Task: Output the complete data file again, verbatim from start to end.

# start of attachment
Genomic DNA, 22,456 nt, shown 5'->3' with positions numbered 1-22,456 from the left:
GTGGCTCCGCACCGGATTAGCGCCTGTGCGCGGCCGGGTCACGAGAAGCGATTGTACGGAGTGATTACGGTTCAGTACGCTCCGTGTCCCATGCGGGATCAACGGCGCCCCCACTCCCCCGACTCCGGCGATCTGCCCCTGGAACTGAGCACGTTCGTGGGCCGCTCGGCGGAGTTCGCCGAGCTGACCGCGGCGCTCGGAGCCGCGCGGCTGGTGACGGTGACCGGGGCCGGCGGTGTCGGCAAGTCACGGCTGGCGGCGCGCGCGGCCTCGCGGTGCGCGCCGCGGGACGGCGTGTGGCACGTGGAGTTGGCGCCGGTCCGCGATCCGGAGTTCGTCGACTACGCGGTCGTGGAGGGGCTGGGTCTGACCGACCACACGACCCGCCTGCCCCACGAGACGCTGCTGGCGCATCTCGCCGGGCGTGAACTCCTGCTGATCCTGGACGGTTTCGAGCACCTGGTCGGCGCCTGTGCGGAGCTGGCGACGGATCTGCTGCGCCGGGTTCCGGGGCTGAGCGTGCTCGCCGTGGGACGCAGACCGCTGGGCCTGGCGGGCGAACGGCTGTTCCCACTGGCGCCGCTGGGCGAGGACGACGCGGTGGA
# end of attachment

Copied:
Genomic DNA, 22,456 nt, shown 5'->3' with positions numbered 1-22,456 from the left:
GTGGCTCCGCACCGGATTAGCGCCTGTGCGCGGCCGGGTCACGAGAAGCGATTGTACGGAGTGATTACGGTTCAGTACGCTCCGTGTCCCATGCGGGATCAACGGCGCCCCCACTCCCCCGACTCCGGCGATCTGCCCCTGGAACTGAGCACGTTCGTGGGCCGCTCGGCGGAGTTCGCCGAGCTGACCGCGGCGCTCGGAGCCGCGCGGCTGGTGACGGTGACCGGGGCCGGCGGTGTCGGCAAGTCACGGCTGGCGGCGCGCGCGGCCTCGCGGTGCGCGCCGCGGGACGGCGTGTGGCACGTGGAGTTGGCGCCGGTCCGCGATCCGGAGTTCGTCGACTACGCGGTCGTGGAGGGGCTGGGTCTGACCGACCACACGACCCGCCTGCCCCACGAGACGCTGCTGGCGCATCTCGCCGGGCGTGAACTCCTGCTGATCCTGGACGGTTTCGAGCACCTGGTCGGCGCCTGTGCGGAGCTGGCGACGGATCTGCTGCGCCGGGTTCCGGGGCTGAGCGTGCTCGCCGTGGGACGCAGACCGCTGGGCCTGGCGGGCGAACGGCTGTTCCCACTGGCGCCGCTGGGCGAGGACGACGCGGTGGA